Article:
Word got around about Sam and tons of well-meaning people were soon calling me and emailing me. I'm not embarrassed about Sam at all, but it was just something I didn't want to discuss with people that I am just acquaintances with. And all these people seemed to think autism meant my son wouldn't hug me anymore, be in some sort of catatonic state, and would start confusing symptoms with all sorts of crazy things. Being the Southern raised girl I am, I smiled and nodded; but oh my goodness, I was done with even listening to any of this anymore. The tid-bit that would make me roll my eyes the most and I kept hearing was about how Jenny McCarthy cured her child with a diet. I was at the point that if one more person mentioned Jenny McCarthy and if it wasn't related to MTV, I was going to scream! Then, that day a family member dropped off her book to me at home. May I mention it was a family member I barely talk to and found out about Sammy through a chain of 3 people - all which none I had told myself. But again, I smiled and nodded and the moment the door closed, threw the book across the room. I got us all ready for church that night and was taking Sam for his first time to Awanas where he would get to play with children his own age. I stayed with him and that's when all of this really hit me. Seeing him in comparison of all the other children is when my heart really broke.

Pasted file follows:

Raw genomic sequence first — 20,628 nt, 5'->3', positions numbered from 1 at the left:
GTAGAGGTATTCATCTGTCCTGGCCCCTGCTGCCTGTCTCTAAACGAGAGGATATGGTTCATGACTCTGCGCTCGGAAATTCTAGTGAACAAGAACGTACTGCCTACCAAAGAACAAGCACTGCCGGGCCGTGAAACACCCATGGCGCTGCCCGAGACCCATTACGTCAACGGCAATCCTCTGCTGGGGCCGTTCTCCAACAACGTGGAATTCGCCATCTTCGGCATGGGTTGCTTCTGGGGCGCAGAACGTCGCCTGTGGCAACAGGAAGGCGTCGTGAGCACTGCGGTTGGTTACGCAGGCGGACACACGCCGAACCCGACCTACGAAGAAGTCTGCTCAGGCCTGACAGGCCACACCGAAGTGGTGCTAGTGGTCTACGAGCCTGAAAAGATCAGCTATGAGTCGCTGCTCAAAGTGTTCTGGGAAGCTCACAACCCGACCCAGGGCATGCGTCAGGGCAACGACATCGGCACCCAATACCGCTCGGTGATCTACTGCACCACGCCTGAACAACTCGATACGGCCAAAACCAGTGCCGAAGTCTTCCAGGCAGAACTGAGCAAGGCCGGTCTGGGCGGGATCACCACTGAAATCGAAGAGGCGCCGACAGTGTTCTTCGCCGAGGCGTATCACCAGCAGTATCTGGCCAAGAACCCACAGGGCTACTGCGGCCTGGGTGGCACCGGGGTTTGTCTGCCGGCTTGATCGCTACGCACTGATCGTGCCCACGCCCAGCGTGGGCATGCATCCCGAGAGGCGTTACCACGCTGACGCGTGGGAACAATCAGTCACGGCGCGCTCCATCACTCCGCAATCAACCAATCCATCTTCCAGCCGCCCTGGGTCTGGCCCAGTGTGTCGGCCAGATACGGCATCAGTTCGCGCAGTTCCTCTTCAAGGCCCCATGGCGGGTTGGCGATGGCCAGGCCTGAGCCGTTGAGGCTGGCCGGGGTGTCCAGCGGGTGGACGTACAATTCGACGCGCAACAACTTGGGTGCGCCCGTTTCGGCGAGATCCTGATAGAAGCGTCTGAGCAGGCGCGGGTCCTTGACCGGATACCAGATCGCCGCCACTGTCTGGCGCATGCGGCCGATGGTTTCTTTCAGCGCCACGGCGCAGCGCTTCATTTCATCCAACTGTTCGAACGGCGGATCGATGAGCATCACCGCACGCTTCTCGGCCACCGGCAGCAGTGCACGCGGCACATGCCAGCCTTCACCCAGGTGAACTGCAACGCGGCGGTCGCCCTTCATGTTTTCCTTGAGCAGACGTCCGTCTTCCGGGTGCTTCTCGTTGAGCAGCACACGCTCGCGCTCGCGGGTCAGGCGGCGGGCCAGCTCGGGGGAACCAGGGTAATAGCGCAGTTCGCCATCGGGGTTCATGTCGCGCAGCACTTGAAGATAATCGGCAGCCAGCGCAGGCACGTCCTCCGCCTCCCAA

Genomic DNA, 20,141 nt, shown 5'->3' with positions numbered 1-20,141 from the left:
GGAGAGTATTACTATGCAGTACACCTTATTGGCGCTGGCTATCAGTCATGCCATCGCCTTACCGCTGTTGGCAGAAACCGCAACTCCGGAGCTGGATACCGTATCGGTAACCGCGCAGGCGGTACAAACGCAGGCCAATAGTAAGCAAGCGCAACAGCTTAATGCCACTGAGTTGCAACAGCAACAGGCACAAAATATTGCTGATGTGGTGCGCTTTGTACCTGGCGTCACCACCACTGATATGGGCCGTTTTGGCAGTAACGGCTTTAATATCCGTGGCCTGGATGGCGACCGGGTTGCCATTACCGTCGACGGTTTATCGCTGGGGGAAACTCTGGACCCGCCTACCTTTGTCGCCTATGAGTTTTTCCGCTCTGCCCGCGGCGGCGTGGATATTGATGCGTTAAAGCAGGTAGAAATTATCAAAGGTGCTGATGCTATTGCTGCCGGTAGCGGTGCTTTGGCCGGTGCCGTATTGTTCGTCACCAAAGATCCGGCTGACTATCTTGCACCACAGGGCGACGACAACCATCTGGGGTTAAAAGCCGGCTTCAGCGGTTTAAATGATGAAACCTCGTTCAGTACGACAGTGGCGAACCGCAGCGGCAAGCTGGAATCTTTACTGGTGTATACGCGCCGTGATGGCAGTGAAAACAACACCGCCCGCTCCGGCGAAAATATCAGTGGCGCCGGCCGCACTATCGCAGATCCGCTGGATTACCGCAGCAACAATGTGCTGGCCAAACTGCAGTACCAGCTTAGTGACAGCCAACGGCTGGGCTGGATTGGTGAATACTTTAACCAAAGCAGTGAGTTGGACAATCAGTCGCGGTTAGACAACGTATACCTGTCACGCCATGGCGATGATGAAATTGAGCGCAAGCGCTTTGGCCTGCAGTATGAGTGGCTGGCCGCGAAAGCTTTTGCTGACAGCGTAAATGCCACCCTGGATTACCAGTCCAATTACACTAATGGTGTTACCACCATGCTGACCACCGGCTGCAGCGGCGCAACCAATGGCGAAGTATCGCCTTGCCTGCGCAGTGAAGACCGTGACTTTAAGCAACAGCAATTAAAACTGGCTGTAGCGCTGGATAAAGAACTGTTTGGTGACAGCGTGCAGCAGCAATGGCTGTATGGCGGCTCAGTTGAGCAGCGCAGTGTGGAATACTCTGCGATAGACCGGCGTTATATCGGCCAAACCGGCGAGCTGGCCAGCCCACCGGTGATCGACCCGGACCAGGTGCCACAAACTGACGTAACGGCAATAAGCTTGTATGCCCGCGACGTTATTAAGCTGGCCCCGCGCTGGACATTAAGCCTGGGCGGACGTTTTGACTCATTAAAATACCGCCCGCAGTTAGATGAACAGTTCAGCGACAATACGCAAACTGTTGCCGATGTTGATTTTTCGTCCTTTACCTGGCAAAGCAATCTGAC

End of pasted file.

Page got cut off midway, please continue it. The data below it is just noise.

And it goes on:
I got over myself and read the damn Jenny McCarthy book. And holy crap, besides the seizures, her child and Sam could have been twins - all the way down to playing with straws and slamming doors for fun. Then it dawned on me, Sam's speech regression started around the same time I was weaning Sam from his bottle of soy formula to Lactaid to sippie cups of whole milk. I started the autism diet the next day. It's been about two weeks now and there are DEFINITE improvements. I don't care what any news article or doctor wants to tell me, it works. We had to get rid of his favorite nutrigrain bars and no more spaghettiOs, but it's a lot easier than I had originally thought. I make up a huge batch of a dinner type food like lasagna or a casserole at the beginning of the week and pop in a portion in the microwave. Sam is a picky eater and likes eating the same things over and over. I add the veggies he hates by grating them in to hide them. Thankfully, he loves fruit and yogurt. I know these foods that cost more and all the explaining I have to do to family members that want to give him Oreo's and Cheetos is all worth it when I see my husband bust into tears because his son looked him in the eye and said, "Daaaaaaaaaaaddy" with his arms open to him. He's not looking out of the side of his eyes. He's cut down on all the stims/tics/obsession type things. He's recognizing people. He's saying words again - UP!, Dylan, Martha, Papa, No, Ba-ba. When he looks at things, it seems as though he's finally looking at them, almost like he had cataracts before and that's been removed now. There's a lot more, this is just what comes to mind now. Family members can tell as well, so I know it's not just me imagining things with too much hope. Everything about him just seems genuine now. Even if this is the most improvement that results because of the diet, it's still worth it. And no matter what, I will strive to let my Sammy be Sammy. I love him.